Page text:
“When we completed a set of tests, where I have to analyse certain biomechanical aspects and strength deficits that are common in tennis players and certain populational averages, I spoke to Juan Carlos and told him: ‘He’s a Ferrari that needs work.’ And I said: ‘His disposition is very good, but all he has is the bodywork.’ But we were able to work with him and add the engine.
“The next step we took was to refer him to a reputable podiatrist, Carles Ruiz. He called me with his assessment after a biomechanical study on his gait… and he said: ‘He’s a Ferrari.’ Afterwards, Juan Carlos and Carlos came back from the meeting with the podiatrist and Juan Carlos told me that the podiatrist had said the same as me. And we hadn’t spoken about it!”
Alcaraz on his speed: “I don’t know the time, but I would say I’m fast”
Anyone who has watched Alcaraz emerge over the past two years will doubtless have marvelled at the Spaniard’s speed around the court. Mats Wilander says he’s faster than anyone he’s seen on court.
At the French Open this summer, Alcaraz was asked if he had any idea just how fast he was or whether he’d been recorded over sprints. “I don’t know the time,” he said. “But I would say I’m fast.”
That’s one hell of an understatement.
Let’s not forget, Alcaraz had played three five-set matches before the US Open final, a workload that would surely have put him at a physical disadvantage against Casper Ruud, who had enjoyed a far easier run through the draw. But Alcaraz was sharper, stronger, more committed. And his speed, which enabled him to retrieve numerous shots that looked like winners and turn defence into attack, was full-throttle.
“It makes us other players feel like you need to paint the lines to be able to hit a winner,” Ruud said afterwards. “And sometimes even that’s not enough. He’s fast, very quick—he’s a great mover.”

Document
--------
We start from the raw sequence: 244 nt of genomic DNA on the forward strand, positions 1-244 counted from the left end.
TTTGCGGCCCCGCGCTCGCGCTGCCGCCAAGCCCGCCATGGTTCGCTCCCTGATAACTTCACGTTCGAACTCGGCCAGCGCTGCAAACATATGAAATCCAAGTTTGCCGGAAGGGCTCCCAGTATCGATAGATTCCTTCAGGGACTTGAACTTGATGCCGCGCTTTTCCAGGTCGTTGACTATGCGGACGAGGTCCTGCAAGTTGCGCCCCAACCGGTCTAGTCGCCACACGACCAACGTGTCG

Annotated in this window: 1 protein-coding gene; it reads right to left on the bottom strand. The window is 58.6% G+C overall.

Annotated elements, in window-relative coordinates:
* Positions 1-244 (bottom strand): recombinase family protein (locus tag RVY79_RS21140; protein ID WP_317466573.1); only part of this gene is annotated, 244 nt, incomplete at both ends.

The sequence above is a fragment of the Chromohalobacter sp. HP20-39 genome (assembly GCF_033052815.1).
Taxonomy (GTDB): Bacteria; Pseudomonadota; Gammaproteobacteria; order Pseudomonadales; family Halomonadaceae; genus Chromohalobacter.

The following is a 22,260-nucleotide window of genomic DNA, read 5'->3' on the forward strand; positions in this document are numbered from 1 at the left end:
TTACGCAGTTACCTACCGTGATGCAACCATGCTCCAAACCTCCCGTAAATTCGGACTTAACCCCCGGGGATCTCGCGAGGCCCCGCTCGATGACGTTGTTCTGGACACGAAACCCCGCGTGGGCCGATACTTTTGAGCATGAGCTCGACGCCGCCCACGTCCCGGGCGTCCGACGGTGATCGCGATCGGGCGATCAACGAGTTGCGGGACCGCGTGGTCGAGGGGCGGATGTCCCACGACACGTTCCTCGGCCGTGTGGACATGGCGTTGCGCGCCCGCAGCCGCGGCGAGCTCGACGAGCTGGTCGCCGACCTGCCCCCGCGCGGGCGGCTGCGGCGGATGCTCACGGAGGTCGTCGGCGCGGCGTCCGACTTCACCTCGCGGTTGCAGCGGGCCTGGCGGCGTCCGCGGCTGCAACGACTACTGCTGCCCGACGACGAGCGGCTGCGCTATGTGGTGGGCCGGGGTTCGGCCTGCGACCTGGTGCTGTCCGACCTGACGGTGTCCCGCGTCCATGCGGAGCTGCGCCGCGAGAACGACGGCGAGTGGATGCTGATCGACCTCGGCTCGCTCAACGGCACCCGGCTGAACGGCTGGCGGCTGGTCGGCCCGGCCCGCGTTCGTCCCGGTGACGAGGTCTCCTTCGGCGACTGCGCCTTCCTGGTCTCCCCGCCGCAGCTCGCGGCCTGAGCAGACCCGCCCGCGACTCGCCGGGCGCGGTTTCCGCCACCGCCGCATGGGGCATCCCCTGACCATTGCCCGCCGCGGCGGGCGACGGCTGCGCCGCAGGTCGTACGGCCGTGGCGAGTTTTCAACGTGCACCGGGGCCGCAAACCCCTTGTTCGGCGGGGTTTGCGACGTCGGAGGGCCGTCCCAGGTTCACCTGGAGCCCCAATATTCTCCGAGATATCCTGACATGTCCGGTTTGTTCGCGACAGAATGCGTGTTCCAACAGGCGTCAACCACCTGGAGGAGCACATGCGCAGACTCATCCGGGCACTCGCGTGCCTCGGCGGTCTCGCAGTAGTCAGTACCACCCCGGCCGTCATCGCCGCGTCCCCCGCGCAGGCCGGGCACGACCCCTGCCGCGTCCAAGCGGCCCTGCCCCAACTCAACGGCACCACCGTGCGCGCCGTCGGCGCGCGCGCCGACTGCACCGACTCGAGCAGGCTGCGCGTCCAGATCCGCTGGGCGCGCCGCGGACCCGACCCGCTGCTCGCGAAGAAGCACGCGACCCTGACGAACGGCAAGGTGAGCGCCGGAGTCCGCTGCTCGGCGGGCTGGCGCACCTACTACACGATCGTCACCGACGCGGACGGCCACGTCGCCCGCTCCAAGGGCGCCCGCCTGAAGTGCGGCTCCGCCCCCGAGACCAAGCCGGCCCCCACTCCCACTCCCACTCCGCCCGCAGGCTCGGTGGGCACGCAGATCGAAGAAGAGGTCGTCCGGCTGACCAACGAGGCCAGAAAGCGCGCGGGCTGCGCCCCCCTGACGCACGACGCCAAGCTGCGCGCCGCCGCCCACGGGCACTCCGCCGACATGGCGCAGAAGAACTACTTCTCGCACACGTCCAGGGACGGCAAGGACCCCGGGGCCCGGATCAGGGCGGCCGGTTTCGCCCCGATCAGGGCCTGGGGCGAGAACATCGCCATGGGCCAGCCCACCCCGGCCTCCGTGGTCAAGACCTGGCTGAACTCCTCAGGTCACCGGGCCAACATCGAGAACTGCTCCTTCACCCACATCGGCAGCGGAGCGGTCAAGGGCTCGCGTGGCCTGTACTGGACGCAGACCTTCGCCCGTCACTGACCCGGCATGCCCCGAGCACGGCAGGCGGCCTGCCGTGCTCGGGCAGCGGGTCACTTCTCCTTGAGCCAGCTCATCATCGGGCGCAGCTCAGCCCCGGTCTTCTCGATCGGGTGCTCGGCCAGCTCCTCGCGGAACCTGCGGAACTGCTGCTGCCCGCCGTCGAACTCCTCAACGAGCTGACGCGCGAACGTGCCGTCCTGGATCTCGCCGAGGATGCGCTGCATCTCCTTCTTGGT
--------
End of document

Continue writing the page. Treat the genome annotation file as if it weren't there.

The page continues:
“He hits the ball so hard,” said Frances Tiafoe, the American who came out on the wrong side of a brilliant five-set semi-final at Flushing Meadows. “And I never played a guy who moves as well as him. How he’s able to extend points, incredible. He’s a hell of a player. He’s going to be a problem for a very long time.”
Mental strength, improved and honed over the years
For Mouratoglou, the way Alcaraz has handled the pressure that goes with competing for the biggest titles singles him out above the rest.
“His mental strength is incredible. The pressure, that he didn’t have at the start, and suddenly: boom, all these expectations on his shoulders. He’s able to deliver in those conditions with a crazy pressure, saving match points, being completely exhausted physically.
“The mental resources he is able to find is the most impressive.”
For him to be so young, being so poised in big moments, I take my hat off and I got a lot of respect for himFrances Tiafoe
Many players have huge power but very few are able to balance it with feather-light touch. Alcaraz has the ability to think clearly in the most intensely pressure-filled moments. His drop shot is a thing of beauty, disarming opponents who are on the back foot because of his power. It’s tennis in art form.
“For him to be so young, being so poised in big moments, I take my hat off and I got a lot of respect for him” stated Tiafoe in New York.
Sports psychology played a huge role
To understand how he does it, it’s worth going back to his childhood, specifically to his time at the Murcia branch of Spain’s Tennis Federation, where he came under the tutelage of Josefina Cutillas, a sports psychologist, who worked with him from the age of 8 to 16, initially in a group setting but soon on an individual basis.
“The objective was, from a playful perspective, to make the children familiar with the concepts, techniques, and tools that are part of every high-performance athlete’s mental training,” Cutillas told Tennis Majors.
“Thereafter, Carlos started to stand out technically, and both he and his family valued the importance of personalised psychological training, taking into account that he was starting to face competitions that were significantly more demanding and he had to be capable of coping with variables that could affect his performance, such as the attention, the concentration, managing the pressure, self-expectations.”